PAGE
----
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Is there any way to tell the compiler (gcc/mingw32) when building an object file (lib*.o) to only expose certain functions from the .c file?
The reason I want to do this is that I am statically linking to a 100,000+ line library (SQLite), but am only using a select few of the functions it offers. I am hoping that if I can tell the compiler to only expose those functions, it will optimize out all the code of the functions that are never needed for those few I selected, thus dratically decreasing the size of the library.

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up vote 1 down vote accepted

I found several possible solutions:

This is what I asked about. It is the gcc equivalent of Windows' dllexpoort:

I also discovered link-time code-generation. This allows the linker to see what parts of the code are actually used and get rid of the rest. Using this together with strip and -fwhole-program has given me drastically better results.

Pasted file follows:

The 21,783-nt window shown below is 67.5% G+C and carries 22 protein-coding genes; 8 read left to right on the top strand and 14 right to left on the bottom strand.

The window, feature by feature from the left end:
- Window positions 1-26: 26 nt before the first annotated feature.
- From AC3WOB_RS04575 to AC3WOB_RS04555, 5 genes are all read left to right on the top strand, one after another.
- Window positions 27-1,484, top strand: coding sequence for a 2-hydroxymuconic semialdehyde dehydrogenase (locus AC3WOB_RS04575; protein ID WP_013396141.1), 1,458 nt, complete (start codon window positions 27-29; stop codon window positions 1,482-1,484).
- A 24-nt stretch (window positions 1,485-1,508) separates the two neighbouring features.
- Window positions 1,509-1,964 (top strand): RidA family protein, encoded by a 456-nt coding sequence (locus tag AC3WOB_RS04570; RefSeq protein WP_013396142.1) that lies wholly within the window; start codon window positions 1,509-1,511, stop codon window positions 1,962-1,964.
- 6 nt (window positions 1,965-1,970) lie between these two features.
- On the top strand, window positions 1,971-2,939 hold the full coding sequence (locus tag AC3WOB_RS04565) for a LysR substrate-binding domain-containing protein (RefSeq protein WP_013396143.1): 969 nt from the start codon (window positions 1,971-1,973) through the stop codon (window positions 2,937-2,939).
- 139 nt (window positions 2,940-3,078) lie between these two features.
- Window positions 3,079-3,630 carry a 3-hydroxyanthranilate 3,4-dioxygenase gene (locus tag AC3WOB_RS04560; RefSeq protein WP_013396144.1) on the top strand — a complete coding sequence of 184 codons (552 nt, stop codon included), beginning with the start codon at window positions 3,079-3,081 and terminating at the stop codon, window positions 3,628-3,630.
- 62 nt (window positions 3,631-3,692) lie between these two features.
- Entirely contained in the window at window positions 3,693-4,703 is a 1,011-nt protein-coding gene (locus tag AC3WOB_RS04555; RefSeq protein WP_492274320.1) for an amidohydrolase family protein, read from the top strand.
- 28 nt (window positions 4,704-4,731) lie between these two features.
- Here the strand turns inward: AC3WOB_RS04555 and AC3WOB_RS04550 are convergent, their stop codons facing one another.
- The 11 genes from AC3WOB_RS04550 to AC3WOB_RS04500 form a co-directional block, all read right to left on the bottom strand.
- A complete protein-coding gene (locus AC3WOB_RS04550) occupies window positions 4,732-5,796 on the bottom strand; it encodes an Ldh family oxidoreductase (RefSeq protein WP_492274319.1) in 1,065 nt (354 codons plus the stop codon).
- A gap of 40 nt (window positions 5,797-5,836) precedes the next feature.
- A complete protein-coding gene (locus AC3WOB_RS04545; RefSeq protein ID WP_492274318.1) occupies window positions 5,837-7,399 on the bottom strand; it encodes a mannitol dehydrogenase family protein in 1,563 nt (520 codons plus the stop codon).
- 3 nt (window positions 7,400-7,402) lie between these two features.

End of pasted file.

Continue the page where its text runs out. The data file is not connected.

Note: This flag only makes sense if you are not compiling the whole program in one call to gcc, which is what I was doing (making a sqlite.o file and then statically linking it in).

The third option which I found but have not yet looked into is mentioned here:

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That's probably the linkers job, not the compilers. When linking that as a program (.exe), the linker will take care of only importing the relevant symbols, and when linking a DLL, the __dllexport mechanism is probably what you are looking for, or some flags of ld can help you (man ld).

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I am using .so files, not DLLs. And I think once the source is compiled, the linker can't know which parts are needed by which, and must import the whole thing. – baruch Jul 17 '11 at 4:20

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